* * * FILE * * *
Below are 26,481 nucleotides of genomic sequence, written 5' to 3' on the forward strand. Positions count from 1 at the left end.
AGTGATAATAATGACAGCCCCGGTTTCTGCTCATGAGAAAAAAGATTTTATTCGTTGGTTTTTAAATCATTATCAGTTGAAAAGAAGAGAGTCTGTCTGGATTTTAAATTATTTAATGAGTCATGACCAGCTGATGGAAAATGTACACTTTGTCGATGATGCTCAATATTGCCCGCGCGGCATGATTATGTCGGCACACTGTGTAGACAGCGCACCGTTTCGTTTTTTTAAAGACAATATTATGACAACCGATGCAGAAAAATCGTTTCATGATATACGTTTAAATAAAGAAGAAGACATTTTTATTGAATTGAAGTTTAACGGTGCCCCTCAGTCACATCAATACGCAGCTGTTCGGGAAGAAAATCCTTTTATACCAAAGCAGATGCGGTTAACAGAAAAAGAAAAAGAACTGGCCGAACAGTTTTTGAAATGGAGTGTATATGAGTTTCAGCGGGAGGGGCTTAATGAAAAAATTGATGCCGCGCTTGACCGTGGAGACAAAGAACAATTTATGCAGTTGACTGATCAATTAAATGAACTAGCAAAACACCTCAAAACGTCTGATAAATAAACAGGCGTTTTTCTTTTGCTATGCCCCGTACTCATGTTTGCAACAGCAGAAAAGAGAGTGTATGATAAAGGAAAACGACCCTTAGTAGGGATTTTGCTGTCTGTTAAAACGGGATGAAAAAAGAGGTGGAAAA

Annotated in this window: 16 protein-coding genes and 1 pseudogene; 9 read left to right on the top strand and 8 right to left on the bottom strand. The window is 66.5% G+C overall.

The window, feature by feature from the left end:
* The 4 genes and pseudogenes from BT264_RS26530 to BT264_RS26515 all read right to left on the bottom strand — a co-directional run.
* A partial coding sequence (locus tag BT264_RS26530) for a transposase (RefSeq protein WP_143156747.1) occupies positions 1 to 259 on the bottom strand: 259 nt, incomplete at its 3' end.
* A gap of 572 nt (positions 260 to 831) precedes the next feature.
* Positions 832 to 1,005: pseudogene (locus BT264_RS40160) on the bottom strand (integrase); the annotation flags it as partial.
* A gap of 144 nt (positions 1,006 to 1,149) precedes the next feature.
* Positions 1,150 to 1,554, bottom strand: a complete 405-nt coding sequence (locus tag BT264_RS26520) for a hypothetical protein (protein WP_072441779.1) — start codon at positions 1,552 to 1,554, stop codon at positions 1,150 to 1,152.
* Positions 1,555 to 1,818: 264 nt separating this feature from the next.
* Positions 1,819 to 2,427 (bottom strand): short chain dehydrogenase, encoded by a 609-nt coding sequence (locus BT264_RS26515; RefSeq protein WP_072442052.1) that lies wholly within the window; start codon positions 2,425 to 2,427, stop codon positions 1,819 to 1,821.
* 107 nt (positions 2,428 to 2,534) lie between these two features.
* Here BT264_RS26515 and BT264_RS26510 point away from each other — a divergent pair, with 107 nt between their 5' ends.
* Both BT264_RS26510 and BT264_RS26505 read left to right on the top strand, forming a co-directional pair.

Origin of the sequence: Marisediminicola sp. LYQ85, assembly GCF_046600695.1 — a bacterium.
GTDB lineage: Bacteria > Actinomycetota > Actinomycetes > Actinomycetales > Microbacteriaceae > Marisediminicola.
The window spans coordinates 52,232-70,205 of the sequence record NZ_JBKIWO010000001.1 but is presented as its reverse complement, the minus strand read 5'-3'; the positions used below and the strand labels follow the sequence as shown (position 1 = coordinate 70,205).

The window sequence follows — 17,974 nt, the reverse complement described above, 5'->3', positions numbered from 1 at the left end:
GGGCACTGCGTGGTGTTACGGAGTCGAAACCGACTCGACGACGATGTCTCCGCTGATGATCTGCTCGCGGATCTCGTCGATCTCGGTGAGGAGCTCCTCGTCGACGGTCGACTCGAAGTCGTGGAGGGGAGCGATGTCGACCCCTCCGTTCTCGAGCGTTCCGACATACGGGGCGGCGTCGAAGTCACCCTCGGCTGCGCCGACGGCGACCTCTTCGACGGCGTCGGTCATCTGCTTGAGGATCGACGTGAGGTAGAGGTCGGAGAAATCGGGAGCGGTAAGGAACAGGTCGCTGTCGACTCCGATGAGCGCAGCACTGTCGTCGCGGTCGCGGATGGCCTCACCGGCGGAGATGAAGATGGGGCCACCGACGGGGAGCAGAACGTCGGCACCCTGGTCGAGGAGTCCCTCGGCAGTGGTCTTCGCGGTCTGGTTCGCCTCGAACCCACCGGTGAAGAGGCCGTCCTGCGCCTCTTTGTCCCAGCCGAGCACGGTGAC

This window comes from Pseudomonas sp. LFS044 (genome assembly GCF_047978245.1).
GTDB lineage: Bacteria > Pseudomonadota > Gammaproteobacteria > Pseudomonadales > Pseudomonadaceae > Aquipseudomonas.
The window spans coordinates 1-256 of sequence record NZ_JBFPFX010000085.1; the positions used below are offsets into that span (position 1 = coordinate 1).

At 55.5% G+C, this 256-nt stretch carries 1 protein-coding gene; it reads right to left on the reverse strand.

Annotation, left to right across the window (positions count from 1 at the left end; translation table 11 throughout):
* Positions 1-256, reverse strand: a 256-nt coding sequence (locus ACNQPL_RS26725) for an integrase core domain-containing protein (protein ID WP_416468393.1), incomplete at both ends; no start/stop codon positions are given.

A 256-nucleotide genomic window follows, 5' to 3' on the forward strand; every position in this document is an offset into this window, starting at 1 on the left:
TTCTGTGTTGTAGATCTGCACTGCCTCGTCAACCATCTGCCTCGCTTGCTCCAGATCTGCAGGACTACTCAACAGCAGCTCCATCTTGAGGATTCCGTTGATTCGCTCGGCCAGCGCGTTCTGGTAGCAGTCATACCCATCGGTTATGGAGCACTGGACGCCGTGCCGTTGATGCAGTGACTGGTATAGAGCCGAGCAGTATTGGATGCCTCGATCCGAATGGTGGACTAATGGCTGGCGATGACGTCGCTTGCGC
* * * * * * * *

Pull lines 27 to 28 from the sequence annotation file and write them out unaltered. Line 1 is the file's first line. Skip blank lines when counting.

A 256-nucleotide genomic window follows, 5' to 3' on the forward strand; every position in this document is an offset into this window, starting at 1 on the left:
TTCTGTGTTGTAGATCTGCACTGCCTCGTCAACCATCTGCCTCGCTTGCTCCAGATCTGCAGGACTACTCAACAGCAGCTCCATCTTGAGGATTCCGTTGATTCGCTCGGCCAGCGCGTTCTGGTAGCAGTCATACCCATCGGTTATGGAGCACTGGACGCCGTGCCGTTGATGCAGTGACTGGTATAGAGCCGAGCAGTATTGGATGCCTCGATCCGAATGGTGGACTAATGGCTGGCGATGACGTCGCTTGCGC